Note the extra foo/ subdirectory. This namespaces the #include to avoid file naming collisions with other libraries. For example, if two different libraries install headers called utils.h, which one gets included when you use #include <utils.h>?

There’s some temptation to keep one of the header files outside of any subdirectory:

  • /usr/include/foo.h

  • /usr/include/foo-5/foo.h

The problem there is that users are always accidentally getting the wrong header, since -I/usr/include seems to find its way onto compile command lines with some regularity. If you must do this, at least add a check to the library that detects applications using the wrong header file when the library is initialized.

Versioned header files can be installed from automake using the following code:

Header Files in Automake

Code to install versioned header files from
libraryincludedir = $(includedir)/liblibrary-@LIBRARY_API_VERSION@/library
library_headers = \
	liblibrary/example1.h \
	liblibrary/example2.h \

# The following headers are private, and shouldn't be installed:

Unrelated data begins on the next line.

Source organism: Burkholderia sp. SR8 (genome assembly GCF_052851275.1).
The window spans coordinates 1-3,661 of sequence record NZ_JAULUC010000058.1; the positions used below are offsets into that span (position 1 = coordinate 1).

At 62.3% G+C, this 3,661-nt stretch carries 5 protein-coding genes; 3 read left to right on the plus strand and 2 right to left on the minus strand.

private_headers = \
	liblibrary/example-private.h \
# The main header simply #includes all other public headers:
main_header = liblibrary/library.h
public_headers = \
	$(main_header) \
	$(library_headers) \

libraryinclude_HEADERS = $(public_headers)

As well as correct versioning, all APIs in installed headers should be namespaced correctly.


Library object files should have a versioned name. For example:

  • /usr/lib/

  • /usr/lib/

This allows applications to get exactly the one they want at compile time, and ensures that versions 4 and 5 have no files in common.

Versioned libraries can be built and installed from automake using the following code:

Libraries in Automake

Code to build and install versioned libraries from
lib_LTLIBRARIES = liblibrary/

liblibrary_liblibrary_@LIBRARY_API_VERSION@_la_SOURCES = \
	$(private_headers) \
	$(library_sources) \